I finally watched the Yext demo from TechCrunch50. The technology (identification and transcription of relevant keywords w/in calls) was impressive. The company has been around (originally as Alpha411) since 2008 and is changing from a PPCall model to a “pay per action” calls model (a subset of calls received).
The critique Yext offers of PPCall online is valid (spam calls get through, not enough volume). So now it’s only sending a subset of calls to advertisers, who can see transcripts and presumably listen to recordings of those calls. Irrelevant calls wind up in a spam folder but can also be examined if desired. Only “awesome” calls (leads) are billed to local merchants. Indeed, the word awesome is overused in the demo.
The company says that it already has 20K advertisers is generating $20 million in top-line revenue. The call volumes are apparently generated through IYP distribution partnerships and via Google SEM (on behalf of Yext itself). The company doesn’t resell SEM to local advertisers. However they employ the same pitch to SMBs: we’ll be your onramp to the broader Internet. Listed partners include YellowPages.com, Local.com, Topix.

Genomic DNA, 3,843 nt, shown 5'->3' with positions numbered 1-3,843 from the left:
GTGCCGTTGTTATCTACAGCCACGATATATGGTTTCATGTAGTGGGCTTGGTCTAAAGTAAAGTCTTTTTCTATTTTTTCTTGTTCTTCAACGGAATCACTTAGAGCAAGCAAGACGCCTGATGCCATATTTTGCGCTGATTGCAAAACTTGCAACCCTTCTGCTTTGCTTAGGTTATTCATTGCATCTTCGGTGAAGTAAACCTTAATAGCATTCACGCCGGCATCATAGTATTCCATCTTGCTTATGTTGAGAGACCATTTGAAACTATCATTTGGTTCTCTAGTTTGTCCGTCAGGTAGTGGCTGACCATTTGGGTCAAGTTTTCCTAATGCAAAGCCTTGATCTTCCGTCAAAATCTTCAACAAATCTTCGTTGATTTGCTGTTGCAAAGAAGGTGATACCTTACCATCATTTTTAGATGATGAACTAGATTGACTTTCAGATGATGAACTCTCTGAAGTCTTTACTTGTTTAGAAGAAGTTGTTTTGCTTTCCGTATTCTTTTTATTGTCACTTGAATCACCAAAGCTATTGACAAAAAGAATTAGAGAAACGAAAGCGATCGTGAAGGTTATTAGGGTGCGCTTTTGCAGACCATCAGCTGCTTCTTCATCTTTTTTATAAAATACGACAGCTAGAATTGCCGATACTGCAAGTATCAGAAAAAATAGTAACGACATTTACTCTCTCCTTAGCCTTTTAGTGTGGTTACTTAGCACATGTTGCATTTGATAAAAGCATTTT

The best question of the follow up panel segment was asked by Google’s Marissa Mayer who wondered about Yext as an IT platform vs. an advertising platform with a consumer aspect. She was suggesting that the company should offer its services to others who in turn sell to SMBs. She also pointed out correctly that the “core innovation” Yext appears to have developed is the merchant calls in-box and the related categorization and analysis of calls.
It seems that despite the startup label Yext is already a success (if the revenue and merchant numbers are true). The simple math indicates advertisers are paying on average $1k annually for the service.
Yext will probably eventually be acquired, as Mayer suggested, for its platform capabilities. This is largely what happened with Ingenio and AT&T. That acquisition was reportedly north of $300 million, but Ingenio also had a big revenue generating business in Keen, which drove the overall price up.
Some of the comments on my earlier RedBeacon posts suggest that a winning combination would be a “mashup” of that site with Yext.